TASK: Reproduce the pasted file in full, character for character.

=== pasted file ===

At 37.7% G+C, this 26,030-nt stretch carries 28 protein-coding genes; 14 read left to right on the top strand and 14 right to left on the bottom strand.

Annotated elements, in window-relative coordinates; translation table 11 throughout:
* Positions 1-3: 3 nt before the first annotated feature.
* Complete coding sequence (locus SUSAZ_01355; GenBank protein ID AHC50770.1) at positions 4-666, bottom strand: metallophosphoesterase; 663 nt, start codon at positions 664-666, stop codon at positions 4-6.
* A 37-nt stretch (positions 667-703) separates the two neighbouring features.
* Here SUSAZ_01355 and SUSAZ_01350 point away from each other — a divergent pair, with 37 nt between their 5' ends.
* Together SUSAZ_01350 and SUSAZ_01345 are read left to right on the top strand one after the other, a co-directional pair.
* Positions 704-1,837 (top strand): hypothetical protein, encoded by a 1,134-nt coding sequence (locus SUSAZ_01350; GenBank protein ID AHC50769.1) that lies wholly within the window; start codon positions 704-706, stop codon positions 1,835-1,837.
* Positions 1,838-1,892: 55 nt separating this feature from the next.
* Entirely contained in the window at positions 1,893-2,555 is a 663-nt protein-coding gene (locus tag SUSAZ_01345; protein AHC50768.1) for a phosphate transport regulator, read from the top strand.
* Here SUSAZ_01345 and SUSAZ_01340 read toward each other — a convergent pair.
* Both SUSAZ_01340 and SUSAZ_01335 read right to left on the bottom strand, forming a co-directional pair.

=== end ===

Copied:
At 37.7% G+C, this 26,030-nt stretch carries 28 protein-coding genes; 14 read left to right on the top strand and 14 right to left on the bottom strand.

Annotated elements, in window-relative coordinates; translation table 11 throughout:
* Positions 1-3: 3 nt before the first annotated feature.
* Complete coding sequence (locus SUSAZ_01355; GenBank protein ID AHC50770.1) at positions 4-666, bottom strand: metallophosphoesterase; 663 nt, start codon at positions 664-666, stop codon at positions 4-6.
* A 37-nt stretch (positions 667-703) separates the two neighbouring features.
* Here SUSAZ_01355 and SUSAZ_01350 point away from each other — a divergent pair, with 37 nt between their 5' ends.
* Together SUSAZ_01350 and SUSAZ_01345 are read left to right on the top strand one after the other, a co-directional pair.
* Positions 704-1,837 (top strand): hypothetical protein, encoded by a 1,134-nt coding sequence (locus SUSAZ_01350; GenBank protein ID AHC50769.1) that lies wholly within the window; start codon positions 704-706, stop codon positions 1,835-1,837.
* Positions 1,838-1,892: 55 nt separating this feature from the next.
* Entirely contained in the window at positions 1,893-2,555 is a 663-nt protein-coding gene (locus tag SUSAZ_01345; protein AHC50768.1) for a phosphate transport regulator, read from the top strand.
* Here SUSAZ_01345 and SUSAZ_01340 read toward each other — a convergent pair.
* Both SUSAZ_01340 and SUSAZ_01335 read right to left on the bottom strand, forming a co-directional pair.